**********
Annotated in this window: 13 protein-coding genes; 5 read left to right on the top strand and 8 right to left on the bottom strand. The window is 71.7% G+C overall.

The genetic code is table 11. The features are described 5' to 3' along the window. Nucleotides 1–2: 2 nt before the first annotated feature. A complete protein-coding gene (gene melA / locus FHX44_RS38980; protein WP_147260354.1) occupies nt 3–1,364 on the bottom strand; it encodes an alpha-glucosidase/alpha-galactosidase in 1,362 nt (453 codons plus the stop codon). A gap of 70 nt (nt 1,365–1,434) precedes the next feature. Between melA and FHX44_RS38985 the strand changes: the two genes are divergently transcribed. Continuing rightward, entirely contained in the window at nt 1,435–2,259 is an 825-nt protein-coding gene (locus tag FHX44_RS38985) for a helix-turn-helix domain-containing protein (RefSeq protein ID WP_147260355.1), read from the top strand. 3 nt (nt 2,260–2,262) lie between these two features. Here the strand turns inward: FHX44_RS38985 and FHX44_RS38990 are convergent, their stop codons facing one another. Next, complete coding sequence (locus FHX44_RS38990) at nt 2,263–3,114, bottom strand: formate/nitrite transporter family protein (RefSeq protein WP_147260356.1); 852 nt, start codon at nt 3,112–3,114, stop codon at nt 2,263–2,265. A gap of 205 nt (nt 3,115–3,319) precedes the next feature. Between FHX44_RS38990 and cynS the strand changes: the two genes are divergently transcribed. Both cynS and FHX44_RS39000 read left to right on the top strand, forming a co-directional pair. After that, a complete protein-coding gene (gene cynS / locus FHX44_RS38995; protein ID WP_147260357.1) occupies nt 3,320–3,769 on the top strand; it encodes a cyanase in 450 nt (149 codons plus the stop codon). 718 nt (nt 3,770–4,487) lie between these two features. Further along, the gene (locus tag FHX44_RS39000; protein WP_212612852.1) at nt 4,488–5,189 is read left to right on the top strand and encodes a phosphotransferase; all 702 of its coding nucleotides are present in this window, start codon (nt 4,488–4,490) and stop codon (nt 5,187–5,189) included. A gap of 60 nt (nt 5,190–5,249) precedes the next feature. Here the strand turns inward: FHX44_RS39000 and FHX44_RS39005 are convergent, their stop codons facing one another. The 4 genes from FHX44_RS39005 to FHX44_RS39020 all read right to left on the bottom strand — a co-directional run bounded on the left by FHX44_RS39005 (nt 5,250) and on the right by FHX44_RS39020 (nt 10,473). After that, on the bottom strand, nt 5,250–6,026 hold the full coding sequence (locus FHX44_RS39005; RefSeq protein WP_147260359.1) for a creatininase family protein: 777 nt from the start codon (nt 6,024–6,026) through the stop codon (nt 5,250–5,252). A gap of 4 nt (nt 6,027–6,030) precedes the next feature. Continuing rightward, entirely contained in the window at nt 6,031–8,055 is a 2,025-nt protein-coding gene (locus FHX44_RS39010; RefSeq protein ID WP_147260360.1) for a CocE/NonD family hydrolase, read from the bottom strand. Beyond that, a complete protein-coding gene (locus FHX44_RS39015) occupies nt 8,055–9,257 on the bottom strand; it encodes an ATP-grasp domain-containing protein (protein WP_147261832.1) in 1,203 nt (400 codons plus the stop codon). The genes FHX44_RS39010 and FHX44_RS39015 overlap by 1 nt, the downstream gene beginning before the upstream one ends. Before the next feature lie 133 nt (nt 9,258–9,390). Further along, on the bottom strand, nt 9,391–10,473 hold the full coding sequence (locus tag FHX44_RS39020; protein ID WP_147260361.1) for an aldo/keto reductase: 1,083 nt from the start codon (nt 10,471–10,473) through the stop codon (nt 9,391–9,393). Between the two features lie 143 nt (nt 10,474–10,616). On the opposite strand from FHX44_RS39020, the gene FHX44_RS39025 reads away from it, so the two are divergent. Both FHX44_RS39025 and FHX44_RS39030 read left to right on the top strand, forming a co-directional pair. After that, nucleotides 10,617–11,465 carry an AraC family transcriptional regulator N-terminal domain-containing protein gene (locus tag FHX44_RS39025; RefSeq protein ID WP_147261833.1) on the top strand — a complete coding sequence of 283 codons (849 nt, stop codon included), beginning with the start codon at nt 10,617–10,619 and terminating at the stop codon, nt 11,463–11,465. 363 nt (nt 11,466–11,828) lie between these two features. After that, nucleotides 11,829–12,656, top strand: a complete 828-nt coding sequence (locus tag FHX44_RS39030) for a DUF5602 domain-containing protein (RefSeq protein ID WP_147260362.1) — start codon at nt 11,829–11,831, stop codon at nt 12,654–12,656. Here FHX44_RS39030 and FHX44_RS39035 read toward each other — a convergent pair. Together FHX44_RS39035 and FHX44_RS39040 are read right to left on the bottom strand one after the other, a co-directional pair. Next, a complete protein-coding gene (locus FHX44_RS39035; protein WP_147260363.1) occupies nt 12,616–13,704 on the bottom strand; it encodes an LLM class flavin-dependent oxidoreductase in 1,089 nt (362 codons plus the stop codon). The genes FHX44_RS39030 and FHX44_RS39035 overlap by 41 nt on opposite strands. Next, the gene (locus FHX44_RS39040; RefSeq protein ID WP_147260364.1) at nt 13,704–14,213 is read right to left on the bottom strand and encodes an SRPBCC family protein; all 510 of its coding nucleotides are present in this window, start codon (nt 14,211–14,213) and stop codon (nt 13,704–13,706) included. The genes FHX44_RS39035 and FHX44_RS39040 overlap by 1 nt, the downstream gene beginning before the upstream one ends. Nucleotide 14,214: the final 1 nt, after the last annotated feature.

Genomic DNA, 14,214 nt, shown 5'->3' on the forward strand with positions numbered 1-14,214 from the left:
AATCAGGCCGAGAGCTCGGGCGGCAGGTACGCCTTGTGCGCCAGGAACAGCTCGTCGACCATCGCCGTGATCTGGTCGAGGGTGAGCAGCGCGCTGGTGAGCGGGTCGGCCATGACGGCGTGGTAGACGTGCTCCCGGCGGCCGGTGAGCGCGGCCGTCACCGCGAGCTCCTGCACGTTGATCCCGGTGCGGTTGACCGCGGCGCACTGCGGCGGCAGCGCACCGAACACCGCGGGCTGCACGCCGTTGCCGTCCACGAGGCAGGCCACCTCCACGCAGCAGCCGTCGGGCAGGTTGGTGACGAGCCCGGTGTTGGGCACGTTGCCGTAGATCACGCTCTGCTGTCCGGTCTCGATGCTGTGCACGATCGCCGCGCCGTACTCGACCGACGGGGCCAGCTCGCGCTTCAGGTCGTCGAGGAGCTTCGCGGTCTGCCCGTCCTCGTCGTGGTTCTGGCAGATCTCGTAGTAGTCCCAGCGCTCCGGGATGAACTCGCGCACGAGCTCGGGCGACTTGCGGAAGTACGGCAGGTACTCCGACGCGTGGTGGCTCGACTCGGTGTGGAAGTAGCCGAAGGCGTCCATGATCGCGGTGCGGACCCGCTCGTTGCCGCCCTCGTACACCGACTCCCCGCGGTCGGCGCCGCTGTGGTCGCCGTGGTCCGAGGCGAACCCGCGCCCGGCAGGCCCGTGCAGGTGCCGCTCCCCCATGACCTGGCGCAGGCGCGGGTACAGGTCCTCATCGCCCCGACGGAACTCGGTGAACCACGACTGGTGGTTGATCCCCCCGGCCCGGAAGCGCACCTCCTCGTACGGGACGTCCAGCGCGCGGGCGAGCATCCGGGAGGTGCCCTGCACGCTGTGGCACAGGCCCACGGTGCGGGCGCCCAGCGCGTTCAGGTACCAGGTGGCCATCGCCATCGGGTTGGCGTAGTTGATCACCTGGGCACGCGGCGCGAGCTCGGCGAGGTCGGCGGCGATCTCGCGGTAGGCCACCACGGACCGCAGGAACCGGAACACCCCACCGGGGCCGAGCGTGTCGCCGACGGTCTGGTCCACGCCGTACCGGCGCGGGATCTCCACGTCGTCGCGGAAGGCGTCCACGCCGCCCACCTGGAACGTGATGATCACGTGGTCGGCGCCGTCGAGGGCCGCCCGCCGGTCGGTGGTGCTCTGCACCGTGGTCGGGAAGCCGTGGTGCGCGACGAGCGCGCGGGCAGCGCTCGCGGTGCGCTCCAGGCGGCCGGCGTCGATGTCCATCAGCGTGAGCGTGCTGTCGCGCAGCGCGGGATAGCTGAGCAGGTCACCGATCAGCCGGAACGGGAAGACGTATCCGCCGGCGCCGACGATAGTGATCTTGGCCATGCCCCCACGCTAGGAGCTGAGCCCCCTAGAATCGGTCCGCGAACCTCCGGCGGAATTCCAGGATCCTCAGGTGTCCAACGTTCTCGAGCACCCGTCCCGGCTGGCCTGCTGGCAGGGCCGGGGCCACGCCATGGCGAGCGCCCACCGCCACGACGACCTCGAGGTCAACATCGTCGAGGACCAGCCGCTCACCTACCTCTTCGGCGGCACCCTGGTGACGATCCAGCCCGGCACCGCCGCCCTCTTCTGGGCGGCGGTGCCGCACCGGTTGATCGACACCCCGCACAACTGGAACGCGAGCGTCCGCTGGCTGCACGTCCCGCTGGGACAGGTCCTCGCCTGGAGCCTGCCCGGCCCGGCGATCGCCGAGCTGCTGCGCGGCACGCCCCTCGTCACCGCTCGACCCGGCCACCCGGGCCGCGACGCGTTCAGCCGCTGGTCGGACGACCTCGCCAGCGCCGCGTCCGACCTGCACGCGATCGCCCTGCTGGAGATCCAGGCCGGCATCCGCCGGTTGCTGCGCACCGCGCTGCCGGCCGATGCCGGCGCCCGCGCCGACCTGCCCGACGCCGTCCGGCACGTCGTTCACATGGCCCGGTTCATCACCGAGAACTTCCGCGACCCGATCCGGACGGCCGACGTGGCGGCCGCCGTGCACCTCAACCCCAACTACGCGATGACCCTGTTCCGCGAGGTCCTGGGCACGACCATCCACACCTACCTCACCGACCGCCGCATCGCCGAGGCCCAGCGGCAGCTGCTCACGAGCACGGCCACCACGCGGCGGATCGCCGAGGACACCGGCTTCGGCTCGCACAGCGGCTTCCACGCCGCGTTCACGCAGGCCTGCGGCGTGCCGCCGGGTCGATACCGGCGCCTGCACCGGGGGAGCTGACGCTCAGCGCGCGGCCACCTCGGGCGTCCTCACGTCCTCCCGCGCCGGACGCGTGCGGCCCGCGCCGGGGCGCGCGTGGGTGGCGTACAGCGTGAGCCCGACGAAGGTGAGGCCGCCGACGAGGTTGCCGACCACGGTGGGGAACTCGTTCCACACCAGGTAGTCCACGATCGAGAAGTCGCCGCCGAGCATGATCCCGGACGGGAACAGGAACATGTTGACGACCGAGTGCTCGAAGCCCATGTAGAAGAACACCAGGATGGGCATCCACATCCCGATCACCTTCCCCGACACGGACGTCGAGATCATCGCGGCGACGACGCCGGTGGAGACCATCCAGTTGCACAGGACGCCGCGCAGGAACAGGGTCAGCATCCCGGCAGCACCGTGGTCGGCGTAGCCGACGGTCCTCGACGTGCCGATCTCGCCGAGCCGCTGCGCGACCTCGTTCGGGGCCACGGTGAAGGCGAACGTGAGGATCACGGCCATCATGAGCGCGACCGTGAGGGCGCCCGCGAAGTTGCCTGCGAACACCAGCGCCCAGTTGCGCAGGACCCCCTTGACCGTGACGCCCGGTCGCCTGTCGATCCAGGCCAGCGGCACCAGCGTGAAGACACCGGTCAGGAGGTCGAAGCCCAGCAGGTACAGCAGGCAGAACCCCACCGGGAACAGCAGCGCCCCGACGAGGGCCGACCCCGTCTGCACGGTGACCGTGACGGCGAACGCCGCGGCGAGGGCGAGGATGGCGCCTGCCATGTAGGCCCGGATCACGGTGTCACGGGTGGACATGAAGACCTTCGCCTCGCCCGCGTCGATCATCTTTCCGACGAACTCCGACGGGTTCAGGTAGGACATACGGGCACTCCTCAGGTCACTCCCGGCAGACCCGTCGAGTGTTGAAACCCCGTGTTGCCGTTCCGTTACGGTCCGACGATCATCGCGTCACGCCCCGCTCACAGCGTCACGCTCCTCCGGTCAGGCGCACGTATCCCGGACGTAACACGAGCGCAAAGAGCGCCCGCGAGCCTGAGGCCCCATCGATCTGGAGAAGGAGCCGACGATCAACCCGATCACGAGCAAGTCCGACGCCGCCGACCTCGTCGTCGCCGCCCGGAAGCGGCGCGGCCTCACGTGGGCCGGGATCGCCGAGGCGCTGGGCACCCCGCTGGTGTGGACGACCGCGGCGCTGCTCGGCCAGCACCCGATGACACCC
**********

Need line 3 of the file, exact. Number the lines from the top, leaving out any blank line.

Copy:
Genomic DNA, 14,214 nt, shown 5'->3' on the forward strand with positions numbered 1-14,214 from the left: